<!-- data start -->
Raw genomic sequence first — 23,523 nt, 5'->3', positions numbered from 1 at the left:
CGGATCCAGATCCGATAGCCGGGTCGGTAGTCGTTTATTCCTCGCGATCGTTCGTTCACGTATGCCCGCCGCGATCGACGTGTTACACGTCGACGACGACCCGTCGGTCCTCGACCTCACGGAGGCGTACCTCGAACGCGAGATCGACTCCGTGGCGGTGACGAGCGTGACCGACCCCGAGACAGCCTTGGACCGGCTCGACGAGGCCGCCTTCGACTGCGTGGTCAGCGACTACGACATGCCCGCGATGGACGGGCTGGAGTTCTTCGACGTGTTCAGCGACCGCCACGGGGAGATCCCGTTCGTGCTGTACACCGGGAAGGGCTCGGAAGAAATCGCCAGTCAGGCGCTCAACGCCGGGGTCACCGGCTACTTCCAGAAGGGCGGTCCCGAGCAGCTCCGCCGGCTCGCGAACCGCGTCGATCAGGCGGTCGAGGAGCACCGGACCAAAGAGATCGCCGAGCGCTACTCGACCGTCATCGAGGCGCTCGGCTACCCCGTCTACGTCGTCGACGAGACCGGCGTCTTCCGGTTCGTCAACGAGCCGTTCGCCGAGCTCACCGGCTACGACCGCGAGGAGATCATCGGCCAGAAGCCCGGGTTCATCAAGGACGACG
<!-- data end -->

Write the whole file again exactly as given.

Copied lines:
Raw genomic sequence first — 23,523 nt, 5'->3', positions numbered from 1 at the left:
CGGATCCAGATCCGATAGCCGGGTCGGTAGTCGTTTATTCCTCGCGATCGTTCGTTCACGTATGCCCGCCGCGATCGACGTGTTACACGTCGACGACGACCCGTCGGTCCTCGACCTCACGGAGGCGTACCTCGAACGCGAGATCGACTCCGTGGCGGTGACGAGCGTGACCGACCCCGAGACAGCCTTGGACCGGCTCGACGAGGCCGCCTTCGACTGCGTGGTCAGCGACTACGACATGCCCGCGATGGACGGGCTGGAGTTCTTCGACGTGTTCAGCGACCGCCACGGGGAGATCCCGTTCGTGCTGTACACCGGGAAGGGCTCGGAAGAAATCGCCAGTCAGGCGCTCAACGCCGGGGTCACCGGCTACTTCCAGAAGGGCGGTCCCGAGCAGCTCCGCCGGCTCGCGAACCGCGTCGATCAGGCGGTCGAGGAGCACCGGACCAAAGAGATCGCCGAGCGCTACTCGACCGTCATCGAGGCGCTCGGCTACCCCGTCTACGTCGTCGACGAGACCGGCGTCTTCCGGTTCGTCAACGAGCCGTTCGCCGAGCTCACCGGCTACGACCGCGAGGAGATCATCGGCCAGAAGCCCGGGTTCATCAAGGACGACG